WHY YOU NEED TO HAVE A GOOD GPA AS A STUDENT
Before I delve into why you should work hard to get a high GPA, let me explain what GPA itself means.
GPA is Grade Point Average which is a universal system used throughout the US and other countries to standardize the performance of students across a range of higher education courses.
The idea is to provide universities and colleges with information so that they can get a sense of the ability of the students and whether they want to admit them or not.
But having a high GPA – north of 3.0 – is also a ticket to many other benefits in life, making it one of the most important metrics for excellent students out there.
If you want to score the maximum of 4.0/4.0 or 5.0/5.0, you have to get straight A’s in all your subjects or courses. This implies that you get higher than 70 or 80 percent on exams or final tests.
GPA is vital for all kinds of reasons, some expected, others not.
In this article, I will let you know how important your GPA is and how it could affect your entire life. Not meaning to scare anyone though.
1. Your GPA Affects Your Ability To Get Scholarships
If you want to get a financial boost at university for music, art, science or something else, then you need to prove your worth.
A person with a high GPA is much more likely to be considered for a scholarship than somebody with a low GPA.
It’s nothing personal: educational institutions often believe that the people with the highest grades are most worthy of their funds.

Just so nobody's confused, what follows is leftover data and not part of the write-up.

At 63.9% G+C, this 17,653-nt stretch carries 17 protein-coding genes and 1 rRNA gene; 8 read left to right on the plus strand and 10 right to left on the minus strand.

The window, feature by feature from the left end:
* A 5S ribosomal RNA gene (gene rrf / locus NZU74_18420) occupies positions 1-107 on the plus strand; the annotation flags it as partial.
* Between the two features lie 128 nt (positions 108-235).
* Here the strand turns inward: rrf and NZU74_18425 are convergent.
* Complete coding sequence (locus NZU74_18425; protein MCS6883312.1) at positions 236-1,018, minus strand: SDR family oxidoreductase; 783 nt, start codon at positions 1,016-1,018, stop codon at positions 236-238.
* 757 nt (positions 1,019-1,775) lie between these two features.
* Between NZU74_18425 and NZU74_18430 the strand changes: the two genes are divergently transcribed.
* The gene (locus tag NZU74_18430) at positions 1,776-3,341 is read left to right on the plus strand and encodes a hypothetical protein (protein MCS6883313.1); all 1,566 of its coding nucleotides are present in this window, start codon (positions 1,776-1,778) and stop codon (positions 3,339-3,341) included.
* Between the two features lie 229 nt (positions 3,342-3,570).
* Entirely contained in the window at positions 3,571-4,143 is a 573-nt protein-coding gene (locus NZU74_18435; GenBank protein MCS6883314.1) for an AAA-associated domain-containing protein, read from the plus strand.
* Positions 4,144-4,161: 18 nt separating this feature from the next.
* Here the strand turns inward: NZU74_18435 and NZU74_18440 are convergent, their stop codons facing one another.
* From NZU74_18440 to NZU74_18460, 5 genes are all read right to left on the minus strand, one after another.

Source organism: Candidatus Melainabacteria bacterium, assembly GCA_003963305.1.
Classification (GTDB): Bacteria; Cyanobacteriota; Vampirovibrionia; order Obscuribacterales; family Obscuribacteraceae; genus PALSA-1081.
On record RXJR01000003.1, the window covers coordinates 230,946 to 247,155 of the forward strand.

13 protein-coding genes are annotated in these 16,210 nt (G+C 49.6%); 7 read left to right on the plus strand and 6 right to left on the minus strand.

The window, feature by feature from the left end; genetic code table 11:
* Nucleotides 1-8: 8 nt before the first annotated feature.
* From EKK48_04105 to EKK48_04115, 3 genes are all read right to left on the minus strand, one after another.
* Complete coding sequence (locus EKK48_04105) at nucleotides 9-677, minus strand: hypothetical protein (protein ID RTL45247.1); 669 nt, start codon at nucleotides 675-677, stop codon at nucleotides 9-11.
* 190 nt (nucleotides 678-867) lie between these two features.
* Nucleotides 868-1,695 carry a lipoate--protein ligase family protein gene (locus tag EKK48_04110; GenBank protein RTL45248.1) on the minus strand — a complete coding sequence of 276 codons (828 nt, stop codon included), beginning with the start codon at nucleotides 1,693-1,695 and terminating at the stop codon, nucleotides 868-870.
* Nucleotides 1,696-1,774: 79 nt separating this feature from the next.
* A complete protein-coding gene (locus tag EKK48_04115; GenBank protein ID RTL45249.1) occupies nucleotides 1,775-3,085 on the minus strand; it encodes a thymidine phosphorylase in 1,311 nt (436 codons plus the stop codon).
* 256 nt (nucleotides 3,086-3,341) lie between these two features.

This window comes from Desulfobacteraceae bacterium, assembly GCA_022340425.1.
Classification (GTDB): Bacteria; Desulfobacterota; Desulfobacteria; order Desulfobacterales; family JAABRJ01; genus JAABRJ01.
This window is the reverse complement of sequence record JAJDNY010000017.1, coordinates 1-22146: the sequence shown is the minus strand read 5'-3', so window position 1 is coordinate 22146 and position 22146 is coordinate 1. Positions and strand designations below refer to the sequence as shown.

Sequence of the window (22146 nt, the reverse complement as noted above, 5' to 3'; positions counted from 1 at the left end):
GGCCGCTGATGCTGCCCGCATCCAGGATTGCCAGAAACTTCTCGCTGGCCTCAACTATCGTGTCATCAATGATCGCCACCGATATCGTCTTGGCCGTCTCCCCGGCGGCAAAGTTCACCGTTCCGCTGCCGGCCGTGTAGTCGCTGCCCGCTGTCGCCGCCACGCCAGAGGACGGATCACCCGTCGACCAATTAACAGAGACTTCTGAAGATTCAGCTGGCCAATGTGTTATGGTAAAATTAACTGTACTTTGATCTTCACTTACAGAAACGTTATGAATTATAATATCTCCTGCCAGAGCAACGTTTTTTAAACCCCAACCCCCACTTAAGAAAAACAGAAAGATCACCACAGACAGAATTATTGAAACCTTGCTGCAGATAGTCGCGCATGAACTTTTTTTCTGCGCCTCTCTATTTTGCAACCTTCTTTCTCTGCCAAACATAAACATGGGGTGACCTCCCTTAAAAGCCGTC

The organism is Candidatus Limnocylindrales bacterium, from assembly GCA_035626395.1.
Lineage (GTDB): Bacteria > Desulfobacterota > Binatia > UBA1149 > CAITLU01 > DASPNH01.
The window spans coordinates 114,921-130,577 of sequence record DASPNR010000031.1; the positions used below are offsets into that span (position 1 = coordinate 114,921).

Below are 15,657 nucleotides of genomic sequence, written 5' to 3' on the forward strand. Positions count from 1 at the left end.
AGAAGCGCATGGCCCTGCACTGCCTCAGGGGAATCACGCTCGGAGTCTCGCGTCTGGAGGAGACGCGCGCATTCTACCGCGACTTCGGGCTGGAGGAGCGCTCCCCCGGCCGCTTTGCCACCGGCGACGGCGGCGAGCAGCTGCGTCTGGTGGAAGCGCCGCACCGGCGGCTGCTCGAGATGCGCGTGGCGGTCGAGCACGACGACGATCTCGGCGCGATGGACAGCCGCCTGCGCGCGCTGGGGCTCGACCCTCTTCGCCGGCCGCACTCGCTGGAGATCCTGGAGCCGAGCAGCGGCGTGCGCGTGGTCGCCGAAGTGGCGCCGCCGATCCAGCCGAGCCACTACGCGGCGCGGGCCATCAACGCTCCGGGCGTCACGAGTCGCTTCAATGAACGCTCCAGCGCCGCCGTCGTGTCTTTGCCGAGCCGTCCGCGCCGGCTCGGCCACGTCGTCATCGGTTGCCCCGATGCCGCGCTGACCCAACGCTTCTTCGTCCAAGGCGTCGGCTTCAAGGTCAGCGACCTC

It might not necessarily be true, but it’s how the system is set up.
2. Your GPA Affects Your Auto Insurance Premiums
If you get a State Farm auto quote as a student, you’ll quickly realize something: they offer a student discount. But what’s so strange about this discount is that it only applies if you have a GPA above 3.0.
In other words, you need to be a straight B student or higher to qualify.
Why would an auto insurance company care about your GPA?
Simple: your GPA tells them a lot about the risk that you represent. People with lower grades have, on average, more accidents and, therefore, have to pay higher premiums.
It’s just one of those small perks that could save you a fortune over the long term.
3. Your GPA Affects Applications To Clubs And Societies
If you want to take part in extra-curricular activities, some societies will want to see your final result first.
Why? Chances are that if you have a high GPA, you’re a diligent, committed and intelligent person that they want in their associations.
It is believed that if you couldn’t face your academics squarely to get the best out of it, you will likely not perform optimally in your clubs too. External distractions may take you off-course easily.
4. Your GPA Counts When Applying For Post-Grad Studies
You might think that your GPA ceases to be important once you finish your degree.
After all, shouldn’t the results from your degree determine whether you get a place on a post-grad course?
The problem comes from the fact that there are a lot of people applying for limited course places. Many of whom got firsts on their undergraduate degrees.
Universities have to make a decision somehow. So, they fall back on college GPAs when deciding between two candidates who otherwise look identical on paper.
5. Your GPA can get you your first job
When you’re freshly out of school with little or no previous work experience, the recruiter will likely look out for your school grades.
Most recruiters know that it’s a flawed yardstick to judge your skills. This is because a number of people with high GPAs end up doing mediocre work. Meanwhile, some other people with unimpressive GPAs end up excelling in their careers.
The truth is, early in your career when there aren’t so many records to use for their personal judgment, therefore employers might use GPA as an indication of how well you will likely perform on the job.
In the end, your GPA speaks for you when you are not there to defend it.
How hard have you been working on your studies?